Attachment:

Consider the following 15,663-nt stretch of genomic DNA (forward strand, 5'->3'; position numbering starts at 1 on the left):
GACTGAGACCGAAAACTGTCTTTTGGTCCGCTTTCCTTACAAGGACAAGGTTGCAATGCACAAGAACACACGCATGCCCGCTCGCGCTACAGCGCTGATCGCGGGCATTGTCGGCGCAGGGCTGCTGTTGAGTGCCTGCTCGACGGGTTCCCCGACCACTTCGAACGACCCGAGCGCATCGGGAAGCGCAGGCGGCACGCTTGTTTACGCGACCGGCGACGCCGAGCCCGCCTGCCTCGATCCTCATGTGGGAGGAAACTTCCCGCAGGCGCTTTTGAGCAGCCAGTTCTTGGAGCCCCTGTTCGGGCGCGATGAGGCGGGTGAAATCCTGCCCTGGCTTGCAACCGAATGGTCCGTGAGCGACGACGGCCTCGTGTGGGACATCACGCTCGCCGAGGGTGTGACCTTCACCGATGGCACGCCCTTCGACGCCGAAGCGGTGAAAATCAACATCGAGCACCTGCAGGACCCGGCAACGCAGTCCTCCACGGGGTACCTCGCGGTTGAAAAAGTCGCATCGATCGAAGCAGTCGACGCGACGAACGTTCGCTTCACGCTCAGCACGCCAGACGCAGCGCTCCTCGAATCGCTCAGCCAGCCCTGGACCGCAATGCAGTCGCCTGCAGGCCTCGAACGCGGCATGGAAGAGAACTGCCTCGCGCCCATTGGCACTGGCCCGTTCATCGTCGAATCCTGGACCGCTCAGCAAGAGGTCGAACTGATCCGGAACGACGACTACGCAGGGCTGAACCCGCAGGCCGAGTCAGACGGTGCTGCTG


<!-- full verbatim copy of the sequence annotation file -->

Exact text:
Consider the following 15,663-nt stretch of genomic DNA (forward strand, 5'->3'; position numbering starts at 1 on the left):
GACTGAGACCGAAAACTGTCTTTTGGTCCGCTTTCCTTACAAGGACAAGGTTGCAATGCACAAGAACACACGCATGCCCGCTCGCGCTACAGCGCTGATCGCGGGCATTGTCGGCGCAGGGCTGCTGTTGAGTGCCTGCTCGACGGGTTCCCCGACCACTTCGAACGACCCGAGCGCATCGGGAAGCGCAGGCGGCACGCTTGTTTACGCGACCGGCGACGCCGAGCCCGCCTGCCTCGATCCTCATGTGGGAGGAAACTTCCCGCAGGCGCTTTTGAGCAGCCAGTTCTTGGAGCCCCTGTTCGGGCGCGATGAGGCGGGTGAAATCCTGCCCTGGCTTGCAACCGAATGGTCCGTGAGCGACGACGGCCTCGTGTGGGACATCACGCTCGCCGAGGGTGTGACCTTCACCGATGGCACGCCCTTCGACGCCGAAGCGGTGAAAATCAACATCGAGCACCTGCAGGACCCGGCAACGCAGTCCTCCACGGGGTACCTCGCGGTTGAAAAAGTCGCATCGATCGAAGCAGTCGACGCGACGAACGTTCGCTTCACGCTCAGCACGCCAGACGCAGCGCTCCTCGAATCGCTCAGCCAGCCCTGGACCGCAATGCAGTCGCCTGCAGGCCTCGAACGCGGCATGGAAGAGAACTGCCTCGCGCCCATTGGCACTGGCCCGTTCATCGTCGAATCCTGGACCGCTCAGCAAGAGGTCGAACTGATCCGGAACGACGACTACGCAGGGCTGAACCCGCAGGCCGAGTCAGACGGTGCTGCTG